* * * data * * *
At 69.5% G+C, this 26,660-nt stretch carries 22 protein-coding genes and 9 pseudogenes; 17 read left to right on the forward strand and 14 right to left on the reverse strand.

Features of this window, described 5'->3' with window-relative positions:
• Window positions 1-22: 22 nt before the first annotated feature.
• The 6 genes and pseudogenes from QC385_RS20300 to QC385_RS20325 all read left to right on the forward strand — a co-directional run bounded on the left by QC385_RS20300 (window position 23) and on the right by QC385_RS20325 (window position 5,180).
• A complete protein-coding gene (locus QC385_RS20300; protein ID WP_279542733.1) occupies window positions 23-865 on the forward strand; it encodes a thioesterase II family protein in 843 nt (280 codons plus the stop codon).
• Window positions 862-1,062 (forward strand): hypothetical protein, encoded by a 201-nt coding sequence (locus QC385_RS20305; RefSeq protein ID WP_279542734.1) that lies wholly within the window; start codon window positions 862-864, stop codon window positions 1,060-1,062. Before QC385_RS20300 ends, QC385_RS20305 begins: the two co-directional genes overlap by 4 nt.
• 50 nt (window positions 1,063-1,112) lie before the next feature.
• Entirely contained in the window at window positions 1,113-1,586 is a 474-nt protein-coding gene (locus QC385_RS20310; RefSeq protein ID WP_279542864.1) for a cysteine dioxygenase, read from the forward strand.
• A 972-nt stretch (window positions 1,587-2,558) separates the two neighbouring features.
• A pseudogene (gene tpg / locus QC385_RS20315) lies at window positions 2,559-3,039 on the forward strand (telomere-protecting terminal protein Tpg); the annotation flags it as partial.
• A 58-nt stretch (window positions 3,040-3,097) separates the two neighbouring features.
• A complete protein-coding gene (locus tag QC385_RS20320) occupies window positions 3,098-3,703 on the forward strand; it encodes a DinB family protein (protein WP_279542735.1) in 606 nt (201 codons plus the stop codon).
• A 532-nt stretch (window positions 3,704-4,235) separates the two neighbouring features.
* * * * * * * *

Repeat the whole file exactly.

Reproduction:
At 69.5% G+C, this 26,660-nt stretch carries 22 protein-coding genes and 9 pseudogenes; 17 read left to right on the forward strand and 14 right to left on the reverse strand.

Features of this window, described 5'->3' with window-relative positions:
• Window positions 1-22: 22 nt before the first annotated feature.
• The 6 genes and pseudogenes from QC385_RS20300 to QC385_RS20325 all read left to right on the forward strand — a co-directional run bounded on the left by QC385_RS20300 (window position 23) and on the right by QC385_RS20325 (window position 5,180).
• A complete protein-coding gene (locus QC385_RS20300; protein ID WP_279542733.1) occupies window positions 23-865 on the forward strand; it encodes a thioesterase II family protein in 843 nt (280 codons plus the stop codon).
• Window positions 862-1,062 (forward strand): hypothetical protein, encoded by a 201-nt coding sequence (locus QC385_RS20305; RefSeq protein ID WP_279542734.1) that lies wholly within the window; start codon window positions 862-864, stop codon window positions 1,060-1,062. Before QC385_RS20300 ends, QC385_RS20305 begins: the two co-directional genes overlap by 4 nt.
• 50 nt (window positions 1,063-1,112) lie before the next feature.
• Entirely contained in the window at window positions 1,113-1,586 is a 474-nt protein-coding gene (locus QC385_RS20310; RefSeq protein ID WP_279542864.1) for a cysteine dioxygenase, read from the forward strand.
• A 972-nt stretch (window positions 1,587-2,558) separates the two neighbouring features.
• A pseudogene (gene tpg / locus QC385_RS20315) lies at window positions 2,559-3,039 on the forward strand (telomere-protecting terminal protein Tpg); the annotation flags it as partial.
• A 58-nt stretch (window positions 3,040-3,097) separates the two neighbouring features.
• A complete protein-coding gene (locus tag QC385_RS20320) occupies window positions 3,098-3,703 on the forward strand; it encodes a DinB family protein (protein WP_279542735.1) in 606 nt (201 codons plus the stop codon).
• A 532-nt stretch (window positions 3,704-4,235) separates the two neighbouring features.